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New South Wales - Organisation

Ormond House (1884 - 1923)

  • Ormond House, Paddington, which includes girls' shelter

    "Ormond House," Paddington, which includes girls' shelter, 1912, courtesy of W.A. Gullick, Government Printer.
    Details

  • Ormond House, Paddington

    Ormond House, Paddington, 1916?, courtesy of J. Coulter Randwick Asylum Govt Printer, 1916.
    Details

From
1884
To
1923
Categories
Children's Home, Government-run, Home and Receiving Home
Alternative Names
  • Central Depot for State Children (1890 - 1923)
  • Central Home (first known as, 1884 - c. 1890)
  • Girls' Shelter (1905 - 1923)
  • Juniper Hall
  • Metropolitan Children's Shelter
  • Metropolitan Girls Shelter (1905 - 1923)
  • Ormonde House (1884 - 1923)

Ormond House, in Oxford Street Paddington, was used by the State Children's Relief Board from 1884 until 1923. It was the Central Home or Central Depot, and was a receiving home and shelter for children of all ages. It took girls from Shaftesbury Reformatory in 1904 and Hillside Home for Mothers and Babies moved there in 1915, becoming Hillside Training Home in 1920. The Children's Court and Metropolitan Children's Shelter was at Ormond House from 1905 until 1911, during which time 2,400 children passed through the house every year. It was designated the Metropolitan Girls' Shelter from 1911 until 1923. In 1923 the State Children's Relief Board changed its name to the Child Welfare Department and moved its operations to other properties.

Details

Ormond House, the oldest surviving mansion in Sydney, was a significant building in the history of the State Children's Relief Board and many children who were state wards or moving through the court system passed through its doors from 1884 until 1923. Effectively, it was a transit point for children who were moving from one place to another, but some children, particularly older girls, spent years there.

Ormond was first established as a depot in 1884 and was called Central Home. Children were taken there when they were removed from the Roman Catholic and Protestant Orphanages, the Benevolent Asylum or the Randwick Asylum for Destitute Children. From Ormond House they were issued with a set of clothing and boarded out (placed with foster guardians). Children being returned from boarding out placements were sent back to Ormond House, and some older girls lived there semi-permanently, caring for smaller children and sewing their clothes. From 1890 Ormond House was commonly called the Central Depot but it was also a children's home. In 1904 the girls from Shaftesbury Reformatory were moved to Ormond House, and Ormond House seems to have been used as a place to send female state wards who were difficult to manage.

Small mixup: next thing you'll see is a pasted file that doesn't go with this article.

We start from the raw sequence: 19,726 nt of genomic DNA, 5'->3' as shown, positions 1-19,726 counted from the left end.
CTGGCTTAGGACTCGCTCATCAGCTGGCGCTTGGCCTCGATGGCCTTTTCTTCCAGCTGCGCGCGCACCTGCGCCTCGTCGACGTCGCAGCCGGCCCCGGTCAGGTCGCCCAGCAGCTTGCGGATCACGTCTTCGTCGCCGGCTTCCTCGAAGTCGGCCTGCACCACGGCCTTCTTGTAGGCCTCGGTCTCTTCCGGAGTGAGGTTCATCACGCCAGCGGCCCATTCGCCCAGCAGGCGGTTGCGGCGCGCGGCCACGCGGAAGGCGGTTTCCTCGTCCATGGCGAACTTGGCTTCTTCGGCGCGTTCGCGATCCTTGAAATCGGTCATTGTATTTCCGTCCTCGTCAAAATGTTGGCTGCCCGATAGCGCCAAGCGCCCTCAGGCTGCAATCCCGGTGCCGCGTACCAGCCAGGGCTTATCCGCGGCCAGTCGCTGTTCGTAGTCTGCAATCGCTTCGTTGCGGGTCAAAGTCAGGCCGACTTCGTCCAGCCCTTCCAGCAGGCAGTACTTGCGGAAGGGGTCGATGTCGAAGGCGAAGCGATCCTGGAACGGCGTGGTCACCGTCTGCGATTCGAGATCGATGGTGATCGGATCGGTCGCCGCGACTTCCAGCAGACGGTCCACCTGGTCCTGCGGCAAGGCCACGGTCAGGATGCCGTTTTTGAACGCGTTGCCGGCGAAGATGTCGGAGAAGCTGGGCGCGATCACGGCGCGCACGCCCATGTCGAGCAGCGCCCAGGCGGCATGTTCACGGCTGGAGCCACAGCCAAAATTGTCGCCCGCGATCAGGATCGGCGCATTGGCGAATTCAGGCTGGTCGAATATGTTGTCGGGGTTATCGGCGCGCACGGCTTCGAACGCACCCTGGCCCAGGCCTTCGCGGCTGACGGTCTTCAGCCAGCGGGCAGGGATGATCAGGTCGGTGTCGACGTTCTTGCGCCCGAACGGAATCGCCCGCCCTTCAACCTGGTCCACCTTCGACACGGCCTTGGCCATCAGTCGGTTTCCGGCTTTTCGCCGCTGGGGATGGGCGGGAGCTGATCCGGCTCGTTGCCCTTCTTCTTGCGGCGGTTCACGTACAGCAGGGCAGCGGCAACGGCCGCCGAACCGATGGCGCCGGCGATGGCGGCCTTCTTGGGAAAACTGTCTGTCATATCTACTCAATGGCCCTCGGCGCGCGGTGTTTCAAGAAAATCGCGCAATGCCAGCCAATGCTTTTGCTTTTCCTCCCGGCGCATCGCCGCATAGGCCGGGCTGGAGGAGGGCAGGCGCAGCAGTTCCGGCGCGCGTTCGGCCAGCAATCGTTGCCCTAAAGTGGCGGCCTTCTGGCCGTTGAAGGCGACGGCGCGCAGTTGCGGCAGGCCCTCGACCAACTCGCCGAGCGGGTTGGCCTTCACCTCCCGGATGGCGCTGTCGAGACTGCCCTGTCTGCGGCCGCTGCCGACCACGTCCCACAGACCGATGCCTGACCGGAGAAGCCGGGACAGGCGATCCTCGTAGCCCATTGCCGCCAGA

In 1905 the Neglected Children and Juvenile Offenders Act created the Children's Court and, while the State Children's Relief Board waited for a new Children's Court to be built at Albion Street the court hearings took place at Ormond House. The house served as a shelter and receiving home for children who were waiting for court hearings or for transfer to boarding out or an institution until 1911, when the boys were moved to the Metropolitan Boys' Shelter at the Albion Street Children's Court. Ormond House was then designated the Metropolitan Girls' Shelter.

The 1908 State Children's Relief Board Annual Report states that 2,395 children passed through Ormond House in that year. Of these, 1,435 were wards of the State Children's Relief Board and 960 were children dealt with by the Children's Court. The figures the previous year had been similar.

Ormond House remained the Central Depot and served as the Metropolitan Girls' Shelter until 1923. In that year the State Children's Relief Board was replaced by the Child Welfare Department and the girls were moved to Bidura in Glebe. The Child Welfare Department relinquished Ormond in the same year.